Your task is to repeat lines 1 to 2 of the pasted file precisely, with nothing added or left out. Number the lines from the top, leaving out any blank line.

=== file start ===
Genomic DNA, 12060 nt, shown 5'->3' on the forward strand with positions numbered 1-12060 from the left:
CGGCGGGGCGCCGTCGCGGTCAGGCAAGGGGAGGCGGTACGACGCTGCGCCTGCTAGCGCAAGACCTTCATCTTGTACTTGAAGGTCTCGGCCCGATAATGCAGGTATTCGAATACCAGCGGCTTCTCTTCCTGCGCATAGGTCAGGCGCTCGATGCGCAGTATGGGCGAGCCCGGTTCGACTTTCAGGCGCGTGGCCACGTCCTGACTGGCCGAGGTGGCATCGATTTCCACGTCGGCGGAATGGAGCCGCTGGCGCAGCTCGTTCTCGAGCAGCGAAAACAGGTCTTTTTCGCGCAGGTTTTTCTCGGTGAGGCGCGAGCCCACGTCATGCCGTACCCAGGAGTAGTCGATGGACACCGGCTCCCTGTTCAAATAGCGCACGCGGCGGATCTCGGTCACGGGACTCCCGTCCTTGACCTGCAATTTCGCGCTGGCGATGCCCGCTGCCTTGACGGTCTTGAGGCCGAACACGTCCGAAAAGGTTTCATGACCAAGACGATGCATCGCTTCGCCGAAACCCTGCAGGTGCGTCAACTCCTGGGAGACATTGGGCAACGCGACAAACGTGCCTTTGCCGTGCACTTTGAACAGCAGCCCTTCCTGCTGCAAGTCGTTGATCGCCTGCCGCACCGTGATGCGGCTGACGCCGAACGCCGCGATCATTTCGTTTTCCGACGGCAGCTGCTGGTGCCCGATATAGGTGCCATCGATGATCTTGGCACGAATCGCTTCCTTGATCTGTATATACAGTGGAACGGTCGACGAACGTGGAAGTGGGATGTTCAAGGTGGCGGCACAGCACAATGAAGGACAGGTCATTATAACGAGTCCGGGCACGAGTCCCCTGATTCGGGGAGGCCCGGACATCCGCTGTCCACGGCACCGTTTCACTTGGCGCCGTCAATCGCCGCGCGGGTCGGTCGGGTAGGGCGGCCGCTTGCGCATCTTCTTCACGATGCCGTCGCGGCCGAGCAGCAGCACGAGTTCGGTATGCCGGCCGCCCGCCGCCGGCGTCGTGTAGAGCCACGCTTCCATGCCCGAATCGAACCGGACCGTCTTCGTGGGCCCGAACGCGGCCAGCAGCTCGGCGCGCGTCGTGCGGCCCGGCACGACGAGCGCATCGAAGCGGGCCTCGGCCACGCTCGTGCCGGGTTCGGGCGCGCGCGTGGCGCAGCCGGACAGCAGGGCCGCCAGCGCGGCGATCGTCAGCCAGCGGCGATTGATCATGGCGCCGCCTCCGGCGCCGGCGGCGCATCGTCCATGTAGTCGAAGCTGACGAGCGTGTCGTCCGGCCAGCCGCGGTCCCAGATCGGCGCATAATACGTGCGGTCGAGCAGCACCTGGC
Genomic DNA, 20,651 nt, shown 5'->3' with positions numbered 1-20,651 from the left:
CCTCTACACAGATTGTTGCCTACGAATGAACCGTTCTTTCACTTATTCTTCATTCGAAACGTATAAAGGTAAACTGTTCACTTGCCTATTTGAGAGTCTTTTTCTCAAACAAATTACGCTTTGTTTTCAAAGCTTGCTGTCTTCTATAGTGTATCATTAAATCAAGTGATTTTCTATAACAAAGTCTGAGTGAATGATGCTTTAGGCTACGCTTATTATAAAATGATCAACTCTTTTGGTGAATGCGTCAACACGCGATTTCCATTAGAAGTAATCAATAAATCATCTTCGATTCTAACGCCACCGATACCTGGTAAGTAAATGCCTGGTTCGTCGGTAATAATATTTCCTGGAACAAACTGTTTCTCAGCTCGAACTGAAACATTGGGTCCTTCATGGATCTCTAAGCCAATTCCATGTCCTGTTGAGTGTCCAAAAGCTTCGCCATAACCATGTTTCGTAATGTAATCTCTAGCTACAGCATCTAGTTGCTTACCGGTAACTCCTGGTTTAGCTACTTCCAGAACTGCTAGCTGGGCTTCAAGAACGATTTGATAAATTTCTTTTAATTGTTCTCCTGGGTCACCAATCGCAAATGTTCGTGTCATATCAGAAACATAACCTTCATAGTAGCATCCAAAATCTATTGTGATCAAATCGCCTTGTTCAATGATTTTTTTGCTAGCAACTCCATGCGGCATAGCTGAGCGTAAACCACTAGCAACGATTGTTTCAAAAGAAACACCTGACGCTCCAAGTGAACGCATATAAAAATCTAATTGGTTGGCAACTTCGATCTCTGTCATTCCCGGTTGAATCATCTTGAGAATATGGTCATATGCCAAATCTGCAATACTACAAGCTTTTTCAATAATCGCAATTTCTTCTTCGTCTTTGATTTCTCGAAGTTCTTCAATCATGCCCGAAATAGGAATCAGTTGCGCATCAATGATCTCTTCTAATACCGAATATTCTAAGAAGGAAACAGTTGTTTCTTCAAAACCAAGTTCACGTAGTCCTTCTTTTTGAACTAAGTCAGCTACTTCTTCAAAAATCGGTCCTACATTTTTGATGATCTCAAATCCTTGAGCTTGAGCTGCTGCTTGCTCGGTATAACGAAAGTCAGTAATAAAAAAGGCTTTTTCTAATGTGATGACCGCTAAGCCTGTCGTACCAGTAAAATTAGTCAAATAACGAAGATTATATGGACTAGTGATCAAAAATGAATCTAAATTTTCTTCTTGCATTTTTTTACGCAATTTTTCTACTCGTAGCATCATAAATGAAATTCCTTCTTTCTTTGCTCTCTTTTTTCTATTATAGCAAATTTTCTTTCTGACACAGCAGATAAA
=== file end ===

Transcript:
Genomic DNA, 12060 nt, shown 5'->3' on the forward strand with positions numbered 1-12060 from the left:
CGGCGGGGCGCCGTCGCGGTCAGGCAAGGGGAGGCGGTACGACGCTGCGCCTGCTAGCGCAAGACCTTCATCTTGTACTTGAAGGTCTCGGCCCGATAATGCAGGTATTCGAATACCAGCGGCTTCTCTTCCTGCGCATAGGTCAGGCGCTCGATGCGCAGTATGGGCGAGCCCGGTTCGACTTTCAGGCGCGTGGCCACGTCCTGACTGGCCGAGGTGGCATCGATTTCCACGTCGGCGGAATGGAGCCGCTGGCGCAGCTCGTTCTCGAGCAGCGAAAACAGGTCTTTTTCGCGCAGGTTTTTCTCGGTGAGGCGCGAGCCCACGTCATGCCGTACCCAGGAGTAGTCGATGGACACCGGCTCCCTGTTCAAATAGCGCACGCGGCGGATCTCGGTCACGGGACTCCCGTCCTTGACCTGCAATTTCGCGCTGGCGATGCCCGCTGCCTTGACGGTCTTGAGGCCGAACACGTCCGAAAAGGTTTCATGACCAAGACGATGCATCGCTTCGCCGAAACCCTGCAGGTGCGTCAACTCCTGGGAGACATTGGGCAACGCGACAAACGTGCCTTTGCCGTGCACTTTGAACAGCAGCCCTTCCTGCTGCAAGTCGTTGATCGCCTGCCGCACCGTGATGCGGCTGACGCCGAACGCCGCGATCATTTCGTTTTCCGACGGCAGCTGCTGGTGCCCGATATAGGTGCCATCGATGATCTTGGCACGAATCGCTTCCTTGATCTGTATATACAGTGGAACGGTCGACGAACGTGGAAGTGGGATGTTCAAGGTGGCGGCACAGCACAATGAAGGACAGGTCATTATAACGAGTCCGGGCACGAGTCCCCTGATTCGGGGAGGCCCGGACATCCGCTGTCCACGGCACCGTTTCACTTGGCGCCGTCAATCGCCGCGCGGGTCGGTCGGGTAGGGCGGCCGCTTGCGCATCTTCTTCACGATGCCGTCGCGGCCGAGCAGCAGCACGAGTTCGGTATGCCGGCCGCCCGCCGCCGGCGTCGTGTAGAGCCACGCTTCCATGCCCGAATCGAACCGGACCGTCTTCGTGGGCCCGAACGCGGCCAGCAGCTCGGCGCGCGTCGTGCGGCCCGGCACGACGAGCGCATCGAAGCGGGCCTCGGCCACGCTCGTGCCGGGTTCGGGCGCGCGCGTGGCGCAGCCGGACAGCAGGGCCGCCAGCGCGGCGATCGTCAGCCAGCGGCGATTGATCATGGCGCCGCCTCCGGCGCCGGCGGCGCATCGTCCATGTAGTCGAAGCTGACGAGCGTGTCGTCCGGCCAGCCGCGGTCCCAGATCGGCGCATAATACGTGCGGTCGAGCAGCACCTGGC